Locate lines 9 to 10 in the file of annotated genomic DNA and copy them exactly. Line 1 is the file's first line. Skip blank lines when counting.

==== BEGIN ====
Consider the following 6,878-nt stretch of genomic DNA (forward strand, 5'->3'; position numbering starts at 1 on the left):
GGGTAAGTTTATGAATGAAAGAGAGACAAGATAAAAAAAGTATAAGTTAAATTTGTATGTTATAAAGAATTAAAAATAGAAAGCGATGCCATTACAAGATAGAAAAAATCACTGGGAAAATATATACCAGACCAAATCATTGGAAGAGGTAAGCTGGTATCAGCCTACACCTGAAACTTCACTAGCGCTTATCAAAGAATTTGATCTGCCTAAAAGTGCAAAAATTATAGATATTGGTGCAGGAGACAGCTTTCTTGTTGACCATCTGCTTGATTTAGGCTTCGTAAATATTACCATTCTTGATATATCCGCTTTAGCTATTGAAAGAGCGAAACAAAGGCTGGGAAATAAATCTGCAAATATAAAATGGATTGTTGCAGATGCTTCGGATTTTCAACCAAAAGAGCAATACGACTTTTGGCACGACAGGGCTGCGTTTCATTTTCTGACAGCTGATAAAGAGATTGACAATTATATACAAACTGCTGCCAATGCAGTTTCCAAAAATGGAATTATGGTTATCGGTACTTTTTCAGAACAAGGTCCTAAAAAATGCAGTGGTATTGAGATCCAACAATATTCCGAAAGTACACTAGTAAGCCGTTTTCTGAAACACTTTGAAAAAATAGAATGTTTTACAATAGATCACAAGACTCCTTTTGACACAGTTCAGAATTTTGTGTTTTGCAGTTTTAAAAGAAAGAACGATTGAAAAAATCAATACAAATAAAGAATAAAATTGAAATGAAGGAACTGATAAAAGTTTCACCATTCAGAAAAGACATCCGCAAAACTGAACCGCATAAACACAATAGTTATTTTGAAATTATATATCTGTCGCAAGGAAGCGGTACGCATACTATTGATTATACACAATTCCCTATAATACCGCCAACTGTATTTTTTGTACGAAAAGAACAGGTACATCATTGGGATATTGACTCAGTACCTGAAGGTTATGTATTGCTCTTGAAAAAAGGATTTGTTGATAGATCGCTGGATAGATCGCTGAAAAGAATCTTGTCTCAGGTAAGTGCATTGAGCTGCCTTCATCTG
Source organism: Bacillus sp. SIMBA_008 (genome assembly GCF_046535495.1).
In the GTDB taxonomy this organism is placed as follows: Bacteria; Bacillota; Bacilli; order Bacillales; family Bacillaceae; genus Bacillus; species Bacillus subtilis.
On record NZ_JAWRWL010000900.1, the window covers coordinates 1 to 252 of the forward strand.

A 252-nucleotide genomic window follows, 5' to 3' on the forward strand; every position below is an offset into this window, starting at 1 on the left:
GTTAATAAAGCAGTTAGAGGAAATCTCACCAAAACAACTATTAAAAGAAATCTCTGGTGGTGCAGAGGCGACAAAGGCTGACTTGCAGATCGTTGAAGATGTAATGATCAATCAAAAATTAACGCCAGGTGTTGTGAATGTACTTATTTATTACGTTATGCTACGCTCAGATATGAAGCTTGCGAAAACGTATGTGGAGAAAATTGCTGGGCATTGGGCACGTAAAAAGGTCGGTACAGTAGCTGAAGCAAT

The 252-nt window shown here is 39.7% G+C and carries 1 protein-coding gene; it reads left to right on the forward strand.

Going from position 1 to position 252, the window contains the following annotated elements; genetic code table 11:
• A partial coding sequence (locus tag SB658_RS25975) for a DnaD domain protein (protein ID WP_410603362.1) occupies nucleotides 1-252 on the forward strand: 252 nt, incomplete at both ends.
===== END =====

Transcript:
Going from position 1 to position 252, the window contains the following annotated elements; genetic code table 11:
• A partial coding sequence (locus tag SB658_RS25975) for a DnaD domain protein (protein ID WP_410603362.1) occupies nucleotides 1-252 on the forward strand: 252 nt, incomplete at both ends.